Abstract: A fault-tolerant structure for a network is required to continue functioning following the failure of some of the network’s edges or vertices. This paper considers breadth- first search (BFS) spanning trees, and addresses the problem of designing a sparse fault-tolerant BFS tree, or FT-BFS tree for short, namely, a sparse subgraph T of the given network G such that subsequent to the failure of a single edge or vertex, the surviving part T’ of T still contains a BFS spanning tree for (the surviving part of) G. For a source node s, a target node t and an edge e in G, the shortest s-t path P that does not go through e is known as a replacement path. Thus, our FT-BFS tree contains the collection of all replacement paths Ps,t,e for every t in V (G) and every failed edge e in E(G).
Our main results are as follows. We present an algorithm that for every n-vertex graph G and source node s constructs a (single edge failure) FT-BFS tree rooted at s with O(n min(Depth(s), sqrt(n)) edges where Depth(s) is the depth of the BFS tree rooted at s. This result is complemented by a matching lower bound, showing that there exist n-vertex graphs with a source node s for which any edge (or vertex) FT-BFS tree rooted at s has Ω(n3/2) edges. We then consider fault-tolerant multi-source BFS trees, or FT-MBFS trees for short, aiming to provide (following a failure) a BFS tree rooted at each source s in S for some subset of sources. Again, tight bounds are provided, showing that there exists a poly-time algorithm that for every n-vertex graph and source set S of size σ constructs a (single failure) FT-MBFS tree T*(S) from each source si in S, with O(sqrt(σ)n3/2) edges, and on the other hand there exist n-vertex graphs with source sets S of cardinality σ, on which any FT-MBFS tree from S has Ω(sqrt(σ)n3/2) edges.
Finally, we propose an O(log n) approximation algorithm for constructing FT-BFS and FT-MBFS structures. The latter is complemented by a hardness result stating that there exists no (log n) approximation algorithm for these problems under standard complexity assumptions. In comparison with the randomized FT-BFS construction implicit in , our algorithm is deterministic and may improve the number of edges by a factor of up to sqrt(n) for some instances. All our algorithms can be extended to deal with one vertex failure as well, with the same performance.
Guest: Merav Parter
Host: Stefan Schmid
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Abstract: We study robust and efficient distributed algorithms for searching, storing, and maintaining data in dynamic Peer-to-Peer (P2P) networks. P2P networks are highly dynamic networks that experience heavy node churn (i.e., nodes join and leave the network continuously over time). Our goal is to guarantee, despite high node churn rate, that a large number of nodes in the network can store, retrieve, and maintain a large number of data items. Our main contributions are fast randomized distributed algorithms that guarantee the above with high probability even under high adversarial churn. In particular, we present the following main results:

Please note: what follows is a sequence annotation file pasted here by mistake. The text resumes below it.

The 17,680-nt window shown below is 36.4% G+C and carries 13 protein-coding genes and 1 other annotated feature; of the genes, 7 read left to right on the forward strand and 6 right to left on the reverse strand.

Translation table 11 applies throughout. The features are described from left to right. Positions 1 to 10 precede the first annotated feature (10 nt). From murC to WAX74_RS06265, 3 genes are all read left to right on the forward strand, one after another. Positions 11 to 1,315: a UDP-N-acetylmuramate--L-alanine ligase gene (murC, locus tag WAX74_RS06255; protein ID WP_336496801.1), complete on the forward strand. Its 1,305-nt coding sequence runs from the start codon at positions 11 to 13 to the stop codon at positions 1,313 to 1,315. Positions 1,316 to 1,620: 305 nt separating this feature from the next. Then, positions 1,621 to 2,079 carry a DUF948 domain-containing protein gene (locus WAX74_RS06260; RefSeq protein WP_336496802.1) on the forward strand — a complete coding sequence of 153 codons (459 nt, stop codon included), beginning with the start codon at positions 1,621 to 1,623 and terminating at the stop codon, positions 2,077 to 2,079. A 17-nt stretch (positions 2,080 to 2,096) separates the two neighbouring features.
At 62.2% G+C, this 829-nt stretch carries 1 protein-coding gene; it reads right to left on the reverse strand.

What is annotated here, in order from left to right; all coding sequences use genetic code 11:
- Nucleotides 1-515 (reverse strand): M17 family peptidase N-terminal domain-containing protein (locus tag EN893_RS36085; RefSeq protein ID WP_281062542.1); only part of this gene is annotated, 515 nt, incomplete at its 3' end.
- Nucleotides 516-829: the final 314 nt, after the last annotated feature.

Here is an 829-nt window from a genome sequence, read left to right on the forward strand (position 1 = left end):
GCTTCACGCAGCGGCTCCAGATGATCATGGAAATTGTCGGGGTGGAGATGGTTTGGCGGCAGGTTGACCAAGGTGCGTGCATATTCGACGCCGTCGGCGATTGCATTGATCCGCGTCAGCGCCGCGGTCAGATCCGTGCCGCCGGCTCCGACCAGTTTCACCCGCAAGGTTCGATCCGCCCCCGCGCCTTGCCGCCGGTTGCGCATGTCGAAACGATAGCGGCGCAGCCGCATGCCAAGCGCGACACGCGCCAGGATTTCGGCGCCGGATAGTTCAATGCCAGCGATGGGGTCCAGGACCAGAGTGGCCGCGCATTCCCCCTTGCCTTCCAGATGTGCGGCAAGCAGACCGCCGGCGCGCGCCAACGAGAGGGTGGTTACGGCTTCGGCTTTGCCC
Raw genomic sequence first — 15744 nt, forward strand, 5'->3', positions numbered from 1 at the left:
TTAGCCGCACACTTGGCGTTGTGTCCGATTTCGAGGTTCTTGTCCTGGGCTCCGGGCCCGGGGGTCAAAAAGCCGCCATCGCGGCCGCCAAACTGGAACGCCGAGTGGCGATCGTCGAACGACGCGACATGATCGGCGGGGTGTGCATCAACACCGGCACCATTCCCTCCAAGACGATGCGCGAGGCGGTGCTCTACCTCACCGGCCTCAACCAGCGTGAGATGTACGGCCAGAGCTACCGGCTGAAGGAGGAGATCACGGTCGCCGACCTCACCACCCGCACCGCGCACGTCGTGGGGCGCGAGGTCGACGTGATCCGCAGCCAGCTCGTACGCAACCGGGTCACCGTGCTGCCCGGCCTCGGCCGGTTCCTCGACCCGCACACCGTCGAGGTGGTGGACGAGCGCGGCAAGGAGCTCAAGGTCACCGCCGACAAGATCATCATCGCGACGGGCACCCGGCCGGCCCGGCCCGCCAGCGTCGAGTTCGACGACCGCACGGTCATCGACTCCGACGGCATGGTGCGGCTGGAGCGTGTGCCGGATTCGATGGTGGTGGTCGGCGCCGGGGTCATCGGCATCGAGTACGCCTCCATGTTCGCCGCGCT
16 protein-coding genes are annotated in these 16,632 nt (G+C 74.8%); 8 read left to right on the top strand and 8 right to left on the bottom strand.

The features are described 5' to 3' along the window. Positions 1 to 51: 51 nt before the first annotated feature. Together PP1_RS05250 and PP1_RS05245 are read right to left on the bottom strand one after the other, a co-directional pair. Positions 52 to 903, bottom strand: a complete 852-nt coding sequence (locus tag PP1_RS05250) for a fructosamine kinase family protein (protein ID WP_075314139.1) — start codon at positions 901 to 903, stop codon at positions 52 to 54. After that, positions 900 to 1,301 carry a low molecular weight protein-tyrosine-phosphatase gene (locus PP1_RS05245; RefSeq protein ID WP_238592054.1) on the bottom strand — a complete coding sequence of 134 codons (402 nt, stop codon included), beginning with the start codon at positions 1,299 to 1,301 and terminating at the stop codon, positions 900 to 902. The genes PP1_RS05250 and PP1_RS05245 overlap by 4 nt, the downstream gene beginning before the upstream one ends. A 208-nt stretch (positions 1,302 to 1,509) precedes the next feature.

1. A randomized distributed search algorithm that with high probability guarantees that searches from as many as n−o(n) nodes (n is the stable network size) succeed in O(logn)- rounds despite O(n/log^(1+δ) n) churn, for any small constant δ >= 0, per round. We assume that the churn is controlled by an oblivious adversary (that has complete knowledge and control of what nodes join and leave and at what time and has unlimited computational power, but is oblivious to the random choices made by the algorithm).
2. A storage and maintenance algorithm that guarantees, with high probability, data items can be efficiently stored (with only Θ(logn) copies of each data item) and maintained in a dynamic P2P network with churn rate up to O(n/log^(1+δ) n) per round. Our search algorithm together with our storage and maintenance algorithm guarantees that as many as n − o(n) nodes can efficiently store, maintain, and search even under O(n/log^(1+δ) n) churn per round. Our algorithms require only polylogarithmic in n bits to be processed and sent (per round) by each node. To the best of our knowledge, our algorithms are the ﬁrst-known, fully-distributed storage and search algorithms that provably work under highly dynamic settings (i.e., high churn rates per step). Furthermore, they are localized (i.e., do
not require any global topological knowledge) and scalable. A technical contribution of this paper, which may be of independent interest, is showing how random walks can be provably used to derive scalable distributed algorithms in dynamic networks with adversarial node churn.
Guests: Gopal Pandurangan and Peter Robinson
Host: Stefan Schmid
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